After the TUC Congress 2020

Daragh O’Neill discusses the outcomes of last week’s TUC Congress which was held online for the first time – and the challenges facing the labour movement as we head towards 2021.

This year’s TUC Congress met last week after yet another year of changes and challenges affecting everyone, not only across Britain, but also across the world. In this still rapidly developing situation, and still in the midst of the COVID-19 Pandemic, are they rising to the occasion?

It’s hardly news to say it but 2020 has been a bad year: the Tories scorched earth approach to Brexit, Labour slipping back into centrism, the Coronavirus pandemic and the economic cliff edge we’re currently falling off. Few workers have felt safe returning to workplaces, with the over 65s being the only age group where the majority think workers should return to the office.[1]

It’s been a mixed bag for trade unions especially as trade union membership has grown for the third year in a row, but private sector membership continues to drop. A shift seems to have begun but with the coming economic crisis we will have to fight to protect jobs, especially as the lack of any government investment strategy means there will continue to be no new skilled job creation schemes. This is particularly important as much of the jobs created in the last decade have been insecure, often part time or on low hours, and largely low paid, with more workers than ever now being on minimum wage[2]. These service jobs often have less union membership, and historically less attention has been given to recruitment in the service sector.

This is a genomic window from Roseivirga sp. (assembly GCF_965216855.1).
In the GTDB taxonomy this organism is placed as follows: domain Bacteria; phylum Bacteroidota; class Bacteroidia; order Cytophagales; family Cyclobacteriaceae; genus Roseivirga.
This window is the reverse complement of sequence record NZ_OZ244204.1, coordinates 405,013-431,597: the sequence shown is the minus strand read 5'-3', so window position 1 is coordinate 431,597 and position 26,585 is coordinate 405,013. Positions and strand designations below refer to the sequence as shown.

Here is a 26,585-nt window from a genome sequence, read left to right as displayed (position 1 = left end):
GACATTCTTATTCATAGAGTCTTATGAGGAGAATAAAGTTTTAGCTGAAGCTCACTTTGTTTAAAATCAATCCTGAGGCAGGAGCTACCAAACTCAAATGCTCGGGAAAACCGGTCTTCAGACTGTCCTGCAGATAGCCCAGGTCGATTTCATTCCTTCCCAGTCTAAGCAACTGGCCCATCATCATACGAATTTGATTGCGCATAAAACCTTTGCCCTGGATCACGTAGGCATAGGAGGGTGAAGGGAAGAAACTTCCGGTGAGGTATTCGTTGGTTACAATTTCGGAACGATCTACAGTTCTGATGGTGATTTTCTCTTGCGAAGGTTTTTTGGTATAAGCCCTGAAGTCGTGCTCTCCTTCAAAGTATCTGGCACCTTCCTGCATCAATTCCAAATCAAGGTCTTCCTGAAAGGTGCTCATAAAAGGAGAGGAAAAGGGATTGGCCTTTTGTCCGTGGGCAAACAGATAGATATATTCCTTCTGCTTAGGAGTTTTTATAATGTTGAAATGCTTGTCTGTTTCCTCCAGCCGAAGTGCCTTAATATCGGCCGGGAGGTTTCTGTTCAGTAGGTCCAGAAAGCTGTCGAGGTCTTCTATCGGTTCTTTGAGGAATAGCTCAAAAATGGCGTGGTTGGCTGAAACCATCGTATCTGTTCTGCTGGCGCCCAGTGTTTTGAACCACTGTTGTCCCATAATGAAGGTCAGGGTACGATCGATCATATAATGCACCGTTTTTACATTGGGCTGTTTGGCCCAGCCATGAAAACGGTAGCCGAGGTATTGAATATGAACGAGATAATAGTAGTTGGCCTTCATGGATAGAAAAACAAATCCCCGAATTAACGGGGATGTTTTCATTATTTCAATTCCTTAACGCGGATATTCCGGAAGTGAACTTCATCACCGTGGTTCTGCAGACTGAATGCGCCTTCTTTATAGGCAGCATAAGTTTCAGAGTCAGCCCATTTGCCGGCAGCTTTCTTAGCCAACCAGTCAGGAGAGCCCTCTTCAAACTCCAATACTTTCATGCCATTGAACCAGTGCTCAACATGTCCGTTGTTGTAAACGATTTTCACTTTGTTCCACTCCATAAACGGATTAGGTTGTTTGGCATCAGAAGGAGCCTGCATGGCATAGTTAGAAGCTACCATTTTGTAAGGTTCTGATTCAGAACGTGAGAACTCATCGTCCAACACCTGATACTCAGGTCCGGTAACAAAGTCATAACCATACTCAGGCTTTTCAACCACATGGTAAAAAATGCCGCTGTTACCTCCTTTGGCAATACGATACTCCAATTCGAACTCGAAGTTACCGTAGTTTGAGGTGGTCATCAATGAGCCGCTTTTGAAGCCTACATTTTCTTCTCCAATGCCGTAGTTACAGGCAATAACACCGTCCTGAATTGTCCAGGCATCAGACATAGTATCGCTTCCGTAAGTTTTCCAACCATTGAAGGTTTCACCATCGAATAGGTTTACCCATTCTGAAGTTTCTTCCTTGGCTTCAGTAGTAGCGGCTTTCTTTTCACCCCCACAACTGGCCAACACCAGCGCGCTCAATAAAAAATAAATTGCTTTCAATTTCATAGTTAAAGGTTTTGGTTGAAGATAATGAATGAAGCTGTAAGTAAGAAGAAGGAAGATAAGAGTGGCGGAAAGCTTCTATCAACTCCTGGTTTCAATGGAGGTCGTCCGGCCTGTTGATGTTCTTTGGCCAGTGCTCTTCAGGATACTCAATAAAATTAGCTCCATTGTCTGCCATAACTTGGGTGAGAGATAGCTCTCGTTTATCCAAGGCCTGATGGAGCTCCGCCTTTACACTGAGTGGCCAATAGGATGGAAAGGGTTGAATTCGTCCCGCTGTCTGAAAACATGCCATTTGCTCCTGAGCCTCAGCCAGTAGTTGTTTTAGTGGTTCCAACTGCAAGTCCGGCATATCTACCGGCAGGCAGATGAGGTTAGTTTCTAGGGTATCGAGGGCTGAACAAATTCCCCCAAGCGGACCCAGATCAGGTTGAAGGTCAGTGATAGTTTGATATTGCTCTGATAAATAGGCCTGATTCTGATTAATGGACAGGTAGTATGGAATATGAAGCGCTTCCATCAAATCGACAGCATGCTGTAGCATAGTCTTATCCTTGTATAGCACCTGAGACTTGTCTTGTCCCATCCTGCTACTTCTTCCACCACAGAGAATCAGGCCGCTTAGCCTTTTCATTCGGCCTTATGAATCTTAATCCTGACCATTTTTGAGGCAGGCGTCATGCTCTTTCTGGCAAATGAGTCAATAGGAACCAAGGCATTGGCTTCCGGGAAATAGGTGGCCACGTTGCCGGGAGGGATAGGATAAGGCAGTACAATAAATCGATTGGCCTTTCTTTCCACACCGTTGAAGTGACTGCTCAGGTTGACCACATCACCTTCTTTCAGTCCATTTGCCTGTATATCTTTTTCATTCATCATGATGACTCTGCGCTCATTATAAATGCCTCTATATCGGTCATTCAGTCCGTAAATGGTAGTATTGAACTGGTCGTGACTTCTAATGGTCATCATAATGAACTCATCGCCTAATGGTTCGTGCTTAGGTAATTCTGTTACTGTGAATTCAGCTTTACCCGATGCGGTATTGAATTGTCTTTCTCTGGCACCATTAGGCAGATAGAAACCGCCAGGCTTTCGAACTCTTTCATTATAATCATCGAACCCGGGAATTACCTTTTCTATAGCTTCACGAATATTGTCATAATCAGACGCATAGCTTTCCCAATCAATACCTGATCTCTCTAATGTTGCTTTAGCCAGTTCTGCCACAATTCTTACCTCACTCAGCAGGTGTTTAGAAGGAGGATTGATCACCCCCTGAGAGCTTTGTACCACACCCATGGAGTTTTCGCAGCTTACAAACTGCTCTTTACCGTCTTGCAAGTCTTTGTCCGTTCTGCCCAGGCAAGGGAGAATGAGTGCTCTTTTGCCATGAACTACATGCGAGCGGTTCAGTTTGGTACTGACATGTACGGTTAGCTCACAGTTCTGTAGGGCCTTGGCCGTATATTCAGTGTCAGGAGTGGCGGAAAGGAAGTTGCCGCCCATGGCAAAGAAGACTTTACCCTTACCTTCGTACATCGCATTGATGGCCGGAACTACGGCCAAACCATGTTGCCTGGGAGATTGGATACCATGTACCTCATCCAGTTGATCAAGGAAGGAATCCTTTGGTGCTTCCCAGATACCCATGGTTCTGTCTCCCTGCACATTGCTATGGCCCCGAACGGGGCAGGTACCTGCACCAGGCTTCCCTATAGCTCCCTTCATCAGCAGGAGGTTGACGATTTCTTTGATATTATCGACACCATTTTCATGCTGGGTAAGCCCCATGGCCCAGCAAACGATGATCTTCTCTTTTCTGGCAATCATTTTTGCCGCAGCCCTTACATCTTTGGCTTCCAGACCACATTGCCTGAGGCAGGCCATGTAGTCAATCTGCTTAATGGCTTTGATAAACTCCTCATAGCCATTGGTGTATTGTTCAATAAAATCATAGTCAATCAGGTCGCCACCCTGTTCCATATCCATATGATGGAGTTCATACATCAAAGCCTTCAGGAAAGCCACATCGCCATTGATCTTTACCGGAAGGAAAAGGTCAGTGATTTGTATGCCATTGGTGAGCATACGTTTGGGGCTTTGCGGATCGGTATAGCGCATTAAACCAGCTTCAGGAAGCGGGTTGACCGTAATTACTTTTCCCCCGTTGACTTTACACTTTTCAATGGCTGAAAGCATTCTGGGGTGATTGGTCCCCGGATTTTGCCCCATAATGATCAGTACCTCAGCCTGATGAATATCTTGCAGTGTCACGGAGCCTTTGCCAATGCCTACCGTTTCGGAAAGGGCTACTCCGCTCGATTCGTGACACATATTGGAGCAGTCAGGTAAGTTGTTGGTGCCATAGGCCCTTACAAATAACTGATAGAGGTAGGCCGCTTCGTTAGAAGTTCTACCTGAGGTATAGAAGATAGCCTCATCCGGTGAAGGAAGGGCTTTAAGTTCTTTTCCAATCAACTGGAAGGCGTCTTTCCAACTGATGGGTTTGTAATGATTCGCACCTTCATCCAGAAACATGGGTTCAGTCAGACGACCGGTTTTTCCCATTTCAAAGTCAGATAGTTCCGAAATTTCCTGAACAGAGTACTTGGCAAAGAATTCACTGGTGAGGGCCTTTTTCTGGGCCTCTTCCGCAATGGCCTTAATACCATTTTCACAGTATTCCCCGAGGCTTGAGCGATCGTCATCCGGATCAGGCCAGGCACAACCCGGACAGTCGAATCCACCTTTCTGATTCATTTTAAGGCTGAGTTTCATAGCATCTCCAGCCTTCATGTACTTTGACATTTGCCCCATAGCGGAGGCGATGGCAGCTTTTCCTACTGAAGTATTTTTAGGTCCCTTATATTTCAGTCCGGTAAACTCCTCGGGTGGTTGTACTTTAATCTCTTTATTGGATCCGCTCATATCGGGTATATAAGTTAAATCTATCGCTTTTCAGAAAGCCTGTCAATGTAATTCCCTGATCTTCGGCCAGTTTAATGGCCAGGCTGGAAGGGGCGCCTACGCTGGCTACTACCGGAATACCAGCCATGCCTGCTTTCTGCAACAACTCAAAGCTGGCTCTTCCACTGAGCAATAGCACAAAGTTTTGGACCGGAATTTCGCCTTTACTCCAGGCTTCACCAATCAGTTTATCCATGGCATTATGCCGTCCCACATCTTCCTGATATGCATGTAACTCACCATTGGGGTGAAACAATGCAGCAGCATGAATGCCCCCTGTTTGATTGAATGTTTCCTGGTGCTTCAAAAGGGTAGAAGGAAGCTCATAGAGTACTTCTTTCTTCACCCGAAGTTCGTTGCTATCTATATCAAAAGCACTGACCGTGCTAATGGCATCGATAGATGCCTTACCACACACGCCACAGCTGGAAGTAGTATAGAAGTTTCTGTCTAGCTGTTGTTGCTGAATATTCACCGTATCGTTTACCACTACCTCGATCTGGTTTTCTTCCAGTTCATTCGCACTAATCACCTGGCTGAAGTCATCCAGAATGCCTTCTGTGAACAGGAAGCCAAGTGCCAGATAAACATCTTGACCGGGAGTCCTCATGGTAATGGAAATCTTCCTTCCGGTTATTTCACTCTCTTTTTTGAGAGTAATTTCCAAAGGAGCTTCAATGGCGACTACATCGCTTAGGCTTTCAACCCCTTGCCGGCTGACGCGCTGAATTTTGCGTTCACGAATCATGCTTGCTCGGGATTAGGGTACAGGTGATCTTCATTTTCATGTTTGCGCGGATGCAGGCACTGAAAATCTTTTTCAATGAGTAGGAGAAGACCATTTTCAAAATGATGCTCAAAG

Understandably the TUC has made Key Workers the focus on this year’s conference, putting the £10 an hour minimum wage demand at the heart of their agenda, as 4 in 10 Key Workers make less than £10 an hour[3]. Alongside this came the condemnation of austerity and its role in crippling an effective response to COVID-19, and the emphasis on job retention and job creation to stop a 1930s style depression. One of the TUC’s great strength continues to be its research department, and its commissioning of studies.

The unions have had some key successes this year, such as the proposal of the furlough scheme, though credit for this has been missing in most of the media. With this crisis, the TUC and some unions found that they had some influence over a government that normally didn’t listen, including day 1 sick pay[4]. The capacity of the TUC to make itself heard, however, still remains limited. Already it is finding itself returning to being ignored, with junior civil servants taking over the meetings with the TUC instead of their senior colleagues. This leaves the government and its wealthy friends in the position to pick up or discard TUC demands when it suits them, rather than when forced to deal with organised labour. Notably the key successes have been in the public sector where union density is strongest, but this may further increase the gulf between public and private, a division used effectively by the Tories to attack and undermine public sector pensions and other rights.

Making itself heard is a matter of mobilising the resources the TUC has. This means engaging the membership into organised collective activity.  Certainly the motions passed are in this spirit, but they continue to fall short, due to a lack of specific detail. In addition, some sections of the trade union movement seem unable to react to and show their relevance in the context of the neoliberal workplace experience of wage insecurity and bullying.